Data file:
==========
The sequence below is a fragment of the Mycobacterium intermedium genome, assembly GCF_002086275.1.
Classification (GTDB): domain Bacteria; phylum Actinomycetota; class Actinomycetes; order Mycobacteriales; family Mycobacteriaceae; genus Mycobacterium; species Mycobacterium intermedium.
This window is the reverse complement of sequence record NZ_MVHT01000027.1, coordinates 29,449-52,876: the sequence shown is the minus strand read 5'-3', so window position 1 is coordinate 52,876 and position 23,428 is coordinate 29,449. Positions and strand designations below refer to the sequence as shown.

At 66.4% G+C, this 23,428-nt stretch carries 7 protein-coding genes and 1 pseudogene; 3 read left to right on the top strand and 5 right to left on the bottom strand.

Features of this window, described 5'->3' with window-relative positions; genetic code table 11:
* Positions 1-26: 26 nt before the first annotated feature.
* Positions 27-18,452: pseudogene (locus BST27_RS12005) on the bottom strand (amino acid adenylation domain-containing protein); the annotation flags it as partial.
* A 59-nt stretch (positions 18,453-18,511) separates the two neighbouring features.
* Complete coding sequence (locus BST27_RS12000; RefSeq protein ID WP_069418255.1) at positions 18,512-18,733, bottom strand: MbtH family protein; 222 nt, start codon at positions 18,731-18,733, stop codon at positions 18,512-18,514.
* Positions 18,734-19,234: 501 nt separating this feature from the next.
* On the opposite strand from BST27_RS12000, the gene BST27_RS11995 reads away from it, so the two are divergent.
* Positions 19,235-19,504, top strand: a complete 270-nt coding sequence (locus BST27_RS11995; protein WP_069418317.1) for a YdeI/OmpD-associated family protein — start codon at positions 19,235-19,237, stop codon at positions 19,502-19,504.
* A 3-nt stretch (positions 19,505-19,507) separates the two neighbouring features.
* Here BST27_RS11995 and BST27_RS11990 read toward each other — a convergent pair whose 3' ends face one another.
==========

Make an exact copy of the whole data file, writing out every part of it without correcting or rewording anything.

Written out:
The sequence below is a fragment of the Mycobacterium intermedium genome, assembly GCF_002086275.1.
Classification (GTDB): domain Bacteria; phylum Actinomycetota; class Actinomycetes; order Mycobacteriales; family Mycobacteriaceae; genus Mycobacterium; species Mycobacterium intermedium.
This window is the reverse complement of sequence record NZ_MVHT01000027.1, coordinates 29,449-52,876: the sequence shown is the minus strand read 5'-3', so window position 1 is coordinate 52,876 and position 23,428 is coordinate 29,449. Positions and strand designations below refer to the sequence as shown.

At 66.4% G+C, this 23,428-nt stretch carries 7 protein-coding genes and 1 pseudogene; 3 read left to right on the top strand and 5 right to left on the bottom strand.

Features of this window, described 5'->3' with window-relative positions; genetic code table 11:
* Positions 1-26: 26 nt before the first annotated feature.
* Positions 27-18,452: pseudogene (locus BST27_RS12005) on the bottom strand (amino acid adenylation domain-containing protein); the annotation flags it as partial.
* A 59-nt stretch (positions 18,453-18,511) separates the two neighbouring features.
* Complete coding sequence (locus BST27_RS12000; RefSeq protein ID WP_069418255.1) at positions 18,512-18,733, bottom strand: MbtH family protein; 222 nt, start codon at positions 18,731-18,733, stop codon at positions 18,512-18,514.
* Positions 18,734-19,234: 501 nt separating this feature from the next.
* On the opposite strand from BST27_RS12000, the gene BST27_RS11995 reads away from it, so the two are divergent.
* Positions 19,235-19,504, top strand: a complete 270-nt coding sequence (locus BST27_RS11995; protein WP_069418317.1) for a YdeI/OmpD-associated family protein — start codon at positions 19,235-19,237, stop codon at positions 19,502-19,504.
* A 3-nt stretch (positions 19,505-19,507) separates the two neighbouring features.
* Here BST27_RS11995 and BST27_RS11990 read toward each other — a convergent pair whose 3' ends face one another.